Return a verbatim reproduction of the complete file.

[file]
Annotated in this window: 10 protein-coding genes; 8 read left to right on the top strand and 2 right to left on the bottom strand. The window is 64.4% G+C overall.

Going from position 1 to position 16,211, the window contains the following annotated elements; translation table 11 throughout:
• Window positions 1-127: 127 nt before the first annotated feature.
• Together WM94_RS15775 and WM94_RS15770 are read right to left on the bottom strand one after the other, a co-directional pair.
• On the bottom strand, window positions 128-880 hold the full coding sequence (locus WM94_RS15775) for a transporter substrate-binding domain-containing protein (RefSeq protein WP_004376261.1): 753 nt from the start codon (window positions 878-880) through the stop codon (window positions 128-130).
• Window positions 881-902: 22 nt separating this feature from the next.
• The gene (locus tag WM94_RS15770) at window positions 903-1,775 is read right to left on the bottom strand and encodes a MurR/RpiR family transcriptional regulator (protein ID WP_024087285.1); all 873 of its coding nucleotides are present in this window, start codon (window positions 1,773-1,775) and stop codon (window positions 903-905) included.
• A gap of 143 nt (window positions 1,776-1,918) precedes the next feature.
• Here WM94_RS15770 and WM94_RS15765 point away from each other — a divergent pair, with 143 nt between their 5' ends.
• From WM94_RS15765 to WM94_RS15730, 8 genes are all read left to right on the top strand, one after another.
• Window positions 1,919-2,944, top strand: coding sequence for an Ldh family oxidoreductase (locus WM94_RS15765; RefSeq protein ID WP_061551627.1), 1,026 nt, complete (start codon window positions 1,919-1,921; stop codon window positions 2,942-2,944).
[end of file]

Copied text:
Annotated in this window: 10 protein-coding genes; 8 read left to right on the top strand and 2 right to left on the bottom strand. The window is 64.4% G+C overall.

Going from position 1 to position 16,211, the window contains the following annotated elements; translation table 11 throughout:
• Window positions 1-127: 127 nt before the first annotated feature.
• Together WM94_RS15775 and WM94_RS15770 are read right to left on the bottom strand one after the other, a co-directional pair.
• On the bottom strand, window positions 128-880 hold the full coding sequence (locus WM94_RS15775) for a transporter substrate-binding domain-containing protein (RefSeq protein WP_004376261.1): 753 nt from the start codon (window positions 878-880) through the stop codon (window positions 128-130).
• Window positions 881-902: 22 nt separating this feature from the next.
• The gene (locus tag WM94_RS15770) at window positions 903-1,775 is read right to left on the bottom strand and encodes a MurR/RpiR family transcriptional regulator (protein ID WP_024087285.1); all 873 of its coding nucleotides are present in this window, start codon (window positions 1,773-1,775) and stop codon (window positions 903-905) included.
• A gap of 143 nt (window positions 1,776-1,918) precedes the next feature.
• Here WM94_RS15770 and WM94_RS15765 point away from each other — a divergent pair, with 143 nt between their 5' ends.
• From WM94_RS15765 to WM94_RS15730, 8 genes are all read left to right on the top strand, one after another.
• Window positions 1,919-2,944, top strand: coding sequence for an Ldh family oxidoreductase (locus WM94_RS15765; RefSeq protein ID WP_061551627.1), 1,026 nt, complete (start codon window positions 1,919-1,921; stop codon window positions 2,942-2,944).